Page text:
Chloe is at a stage right now where she won’t listen to anything I tell her to do.
I tell her to clean her room, and she doesn’t even acknowledge I’ve said anything to her. She stays right where she is, playing with her toys or watching television.
It’s kind of frustrating when I’m trying to get her to do something, and she’s acting like she doesn’t even hear me. Or worse, she does something completely contrary to what I tell her.
The Bible records a similar event with the prophet Jonah. God spoke to Jonah and told him to go to Nineveh and “preach against it, because its wickedness has come up before me” (Jonah 1:1).
Instead, Jonah hopped on a boat headed to Tarshish. His intent was to flee God’s presence. As if it was possible to do that.
While aboard the ship, a great storm arose. Jonah owned up to the storm being his fault and told the others to throw him overboard. Once he was in the water, God caused a great fish to swallow him.
For three days and three nights, Jonah was in the belly of the fish. He repented of his sins, asked God to forgive him, and God had the fish spit Jonah back out.
This time, when God told Jonah to go to Nineveh, he obeyed. The people of Nineveh heard his message, repented of their sins, and God spared the city. All because Jonah finally obeyed the Lord.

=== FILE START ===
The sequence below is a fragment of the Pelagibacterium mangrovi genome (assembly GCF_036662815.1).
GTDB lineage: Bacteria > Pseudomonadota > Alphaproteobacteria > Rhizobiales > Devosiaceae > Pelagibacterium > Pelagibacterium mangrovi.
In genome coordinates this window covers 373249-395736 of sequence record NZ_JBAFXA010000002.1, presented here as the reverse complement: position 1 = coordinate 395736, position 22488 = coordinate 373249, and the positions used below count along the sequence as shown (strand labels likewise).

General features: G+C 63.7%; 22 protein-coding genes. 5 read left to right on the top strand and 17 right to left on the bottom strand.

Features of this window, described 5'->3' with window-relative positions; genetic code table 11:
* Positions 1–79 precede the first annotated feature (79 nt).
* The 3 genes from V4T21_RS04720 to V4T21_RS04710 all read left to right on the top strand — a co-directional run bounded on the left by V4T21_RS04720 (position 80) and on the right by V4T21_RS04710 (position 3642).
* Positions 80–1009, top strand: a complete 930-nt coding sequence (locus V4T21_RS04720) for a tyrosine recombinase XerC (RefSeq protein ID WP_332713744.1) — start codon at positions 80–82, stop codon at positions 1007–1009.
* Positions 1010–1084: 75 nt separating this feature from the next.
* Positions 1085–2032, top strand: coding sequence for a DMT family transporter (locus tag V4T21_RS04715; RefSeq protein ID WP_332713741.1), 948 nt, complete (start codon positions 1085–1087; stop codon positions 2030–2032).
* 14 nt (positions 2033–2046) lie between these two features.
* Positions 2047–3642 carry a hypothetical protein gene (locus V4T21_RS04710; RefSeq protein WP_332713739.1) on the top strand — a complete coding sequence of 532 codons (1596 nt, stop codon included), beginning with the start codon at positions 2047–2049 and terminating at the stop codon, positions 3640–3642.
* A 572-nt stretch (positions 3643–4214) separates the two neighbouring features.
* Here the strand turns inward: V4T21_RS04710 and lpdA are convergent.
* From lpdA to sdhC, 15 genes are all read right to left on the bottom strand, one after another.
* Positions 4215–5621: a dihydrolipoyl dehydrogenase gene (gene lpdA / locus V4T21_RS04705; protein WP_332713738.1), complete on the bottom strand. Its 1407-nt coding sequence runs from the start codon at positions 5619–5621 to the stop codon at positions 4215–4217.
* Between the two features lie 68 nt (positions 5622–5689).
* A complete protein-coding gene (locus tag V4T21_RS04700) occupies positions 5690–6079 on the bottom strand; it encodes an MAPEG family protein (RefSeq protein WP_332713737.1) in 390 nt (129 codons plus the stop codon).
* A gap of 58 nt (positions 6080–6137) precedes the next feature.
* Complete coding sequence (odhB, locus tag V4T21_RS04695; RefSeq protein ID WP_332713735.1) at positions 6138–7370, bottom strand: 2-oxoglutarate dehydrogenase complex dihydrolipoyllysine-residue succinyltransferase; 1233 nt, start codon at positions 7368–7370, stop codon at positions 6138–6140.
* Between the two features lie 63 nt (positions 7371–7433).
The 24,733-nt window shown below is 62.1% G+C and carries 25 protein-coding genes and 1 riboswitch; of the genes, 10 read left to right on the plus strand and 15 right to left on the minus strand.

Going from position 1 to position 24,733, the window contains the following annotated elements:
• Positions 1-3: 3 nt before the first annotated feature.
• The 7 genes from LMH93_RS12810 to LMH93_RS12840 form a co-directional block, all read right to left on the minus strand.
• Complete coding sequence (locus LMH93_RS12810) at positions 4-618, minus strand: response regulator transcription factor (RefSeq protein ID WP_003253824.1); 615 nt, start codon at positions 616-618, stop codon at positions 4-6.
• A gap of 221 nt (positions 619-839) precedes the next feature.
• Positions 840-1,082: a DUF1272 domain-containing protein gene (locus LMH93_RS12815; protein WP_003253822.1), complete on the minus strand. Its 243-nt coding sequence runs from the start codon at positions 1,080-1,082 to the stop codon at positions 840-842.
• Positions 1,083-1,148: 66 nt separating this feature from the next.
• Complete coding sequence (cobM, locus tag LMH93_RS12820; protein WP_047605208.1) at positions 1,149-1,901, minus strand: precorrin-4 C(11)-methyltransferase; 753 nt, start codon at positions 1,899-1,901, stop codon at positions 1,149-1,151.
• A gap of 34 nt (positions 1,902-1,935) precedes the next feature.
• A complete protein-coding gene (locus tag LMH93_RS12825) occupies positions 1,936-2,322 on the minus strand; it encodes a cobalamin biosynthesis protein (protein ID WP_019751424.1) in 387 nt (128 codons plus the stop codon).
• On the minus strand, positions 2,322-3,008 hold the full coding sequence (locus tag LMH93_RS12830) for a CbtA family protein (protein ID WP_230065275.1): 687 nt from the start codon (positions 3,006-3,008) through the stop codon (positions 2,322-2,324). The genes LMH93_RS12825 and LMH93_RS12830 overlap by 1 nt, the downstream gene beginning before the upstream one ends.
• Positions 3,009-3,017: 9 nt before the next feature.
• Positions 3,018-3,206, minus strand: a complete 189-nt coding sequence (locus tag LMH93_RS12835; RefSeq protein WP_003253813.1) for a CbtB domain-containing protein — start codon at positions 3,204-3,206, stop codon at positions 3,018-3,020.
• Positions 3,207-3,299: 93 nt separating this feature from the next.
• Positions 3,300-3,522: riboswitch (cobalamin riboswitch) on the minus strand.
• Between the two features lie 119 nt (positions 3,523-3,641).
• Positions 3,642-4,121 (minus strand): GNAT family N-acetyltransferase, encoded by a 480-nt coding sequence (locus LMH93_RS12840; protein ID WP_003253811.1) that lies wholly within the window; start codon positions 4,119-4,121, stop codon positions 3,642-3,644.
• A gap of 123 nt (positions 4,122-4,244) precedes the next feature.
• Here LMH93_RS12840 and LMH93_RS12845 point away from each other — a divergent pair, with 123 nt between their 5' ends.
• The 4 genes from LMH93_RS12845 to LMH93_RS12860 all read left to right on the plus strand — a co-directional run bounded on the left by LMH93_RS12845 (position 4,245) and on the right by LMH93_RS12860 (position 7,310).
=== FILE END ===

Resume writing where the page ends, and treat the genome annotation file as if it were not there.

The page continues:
By listening to God and doing what he was told, Jonah could have spared himself a lot of trouble.
He also could have spared the people on the boat a lot of trouble, too.
This is the problem when we don’t listen to our heavenly father: We often end up having to endure hardship, and we can sometimes be the reason those around us must endure hardship, too.
I, for one, would rather be the cause of blessings to those around me.
Joseph listened to God (Genesis 37-50). He lived an upright life. As a result, God blessed him as well as those around him. Because Joseph was obedient to the Lord, Potiphar, the nation of Egypt and ultimately the nation of Israel were blessed by God.
Whether we are obedient to God or not has far-reaching consequences not only for ourselves, but also for those around us.
The Rev. Parrish Myers is a local minister living in Braselton. His column appears biweekly in Sunday Life and on gainesvilletimes.com/life.